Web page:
Given the vast literature on the Holocaust (including Timothy Snyder’s previous book), the question may be raised: is there any aspect of the Holocaust still unknown and in need of further analysis? The book here reviewed does not provide a definitive answer and is likely to generate contradictory responses in the reader. On the one hand, one is struck by the depth of the knowledge and exemplary moral concerns of the author who probably knows more about the Holocaust, Nazism, the Soviet system, and Eastern Europe (especially Poland) than most American historians. He has read everything (in several languages) relevant to these topics and parts of the world. His heart is in the right place: he doesn’t mince words about the horrors and the human beings responsible for them.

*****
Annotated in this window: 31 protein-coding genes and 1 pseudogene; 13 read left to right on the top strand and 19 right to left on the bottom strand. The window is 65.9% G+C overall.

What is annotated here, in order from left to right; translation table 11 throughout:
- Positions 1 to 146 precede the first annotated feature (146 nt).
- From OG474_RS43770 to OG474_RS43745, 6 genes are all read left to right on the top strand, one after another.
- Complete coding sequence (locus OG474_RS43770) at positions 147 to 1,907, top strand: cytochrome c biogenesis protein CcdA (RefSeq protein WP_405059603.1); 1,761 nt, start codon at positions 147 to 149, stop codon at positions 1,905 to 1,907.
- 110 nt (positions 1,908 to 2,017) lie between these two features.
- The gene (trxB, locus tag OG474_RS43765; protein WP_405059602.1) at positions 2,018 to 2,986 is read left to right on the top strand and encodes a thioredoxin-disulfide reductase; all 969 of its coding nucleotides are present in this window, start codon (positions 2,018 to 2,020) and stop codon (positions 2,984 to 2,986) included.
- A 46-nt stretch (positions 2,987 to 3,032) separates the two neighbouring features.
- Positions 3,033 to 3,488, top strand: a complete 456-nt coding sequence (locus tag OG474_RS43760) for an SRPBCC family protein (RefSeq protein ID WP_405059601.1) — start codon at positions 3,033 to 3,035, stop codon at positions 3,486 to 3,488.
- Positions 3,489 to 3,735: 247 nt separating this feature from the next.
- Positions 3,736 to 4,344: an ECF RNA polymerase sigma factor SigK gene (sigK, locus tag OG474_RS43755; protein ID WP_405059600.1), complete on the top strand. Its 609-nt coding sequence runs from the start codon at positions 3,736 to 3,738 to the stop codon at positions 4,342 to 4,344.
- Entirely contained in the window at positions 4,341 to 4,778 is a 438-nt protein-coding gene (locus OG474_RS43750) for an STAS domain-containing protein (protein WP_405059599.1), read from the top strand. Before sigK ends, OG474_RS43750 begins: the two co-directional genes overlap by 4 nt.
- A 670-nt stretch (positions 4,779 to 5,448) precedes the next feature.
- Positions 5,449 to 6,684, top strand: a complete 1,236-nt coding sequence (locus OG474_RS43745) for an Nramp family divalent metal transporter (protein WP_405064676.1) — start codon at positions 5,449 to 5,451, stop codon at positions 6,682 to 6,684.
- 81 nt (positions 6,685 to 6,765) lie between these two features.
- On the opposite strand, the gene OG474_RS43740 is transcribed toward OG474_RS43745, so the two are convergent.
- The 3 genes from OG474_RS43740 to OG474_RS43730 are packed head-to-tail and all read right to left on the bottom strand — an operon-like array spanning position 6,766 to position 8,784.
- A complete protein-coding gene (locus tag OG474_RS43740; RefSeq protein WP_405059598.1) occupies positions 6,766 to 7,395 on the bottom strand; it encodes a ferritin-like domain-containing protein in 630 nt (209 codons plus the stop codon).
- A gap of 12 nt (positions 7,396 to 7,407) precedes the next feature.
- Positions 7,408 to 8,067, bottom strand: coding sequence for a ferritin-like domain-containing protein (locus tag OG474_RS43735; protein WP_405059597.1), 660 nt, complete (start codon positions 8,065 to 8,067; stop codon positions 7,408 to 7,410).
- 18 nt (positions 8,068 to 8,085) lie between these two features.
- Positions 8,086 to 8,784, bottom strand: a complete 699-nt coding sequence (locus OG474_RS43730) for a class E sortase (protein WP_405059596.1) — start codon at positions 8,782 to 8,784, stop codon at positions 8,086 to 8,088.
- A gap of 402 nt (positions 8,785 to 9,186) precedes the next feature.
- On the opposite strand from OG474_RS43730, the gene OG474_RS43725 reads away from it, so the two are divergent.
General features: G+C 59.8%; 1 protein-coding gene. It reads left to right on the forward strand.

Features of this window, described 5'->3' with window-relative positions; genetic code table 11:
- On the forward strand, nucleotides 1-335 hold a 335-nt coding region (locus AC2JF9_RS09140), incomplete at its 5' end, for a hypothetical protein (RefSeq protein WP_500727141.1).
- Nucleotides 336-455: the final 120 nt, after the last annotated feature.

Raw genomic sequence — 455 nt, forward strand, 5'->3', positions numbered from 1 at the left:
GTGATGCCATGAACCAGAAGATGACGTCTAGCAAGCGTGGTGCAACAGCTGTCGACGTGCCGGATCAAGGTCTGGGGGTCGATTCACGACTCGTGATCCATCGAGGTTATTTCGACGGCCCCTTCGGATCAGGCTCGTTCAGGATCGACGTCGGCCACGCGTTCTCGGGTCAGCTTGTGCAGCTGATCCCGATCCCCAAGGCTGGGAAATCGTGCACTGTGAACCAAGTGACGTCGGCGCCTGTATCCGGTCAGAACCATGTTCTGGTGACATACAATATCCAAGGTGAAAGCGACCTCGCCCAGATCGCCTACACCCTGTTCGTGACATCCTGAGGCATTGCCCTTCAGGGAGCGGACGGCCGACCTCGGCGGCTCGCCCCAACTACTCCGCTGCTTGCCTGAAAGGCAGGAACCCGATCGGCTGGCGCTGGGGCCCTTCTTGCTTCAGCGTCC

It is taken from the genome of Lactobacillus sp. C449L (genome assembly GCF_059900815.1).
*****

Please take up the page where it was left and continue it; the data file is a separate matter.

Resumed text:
On the other hand—and notwithstanding the claims of some reviewers and the blurbs by...


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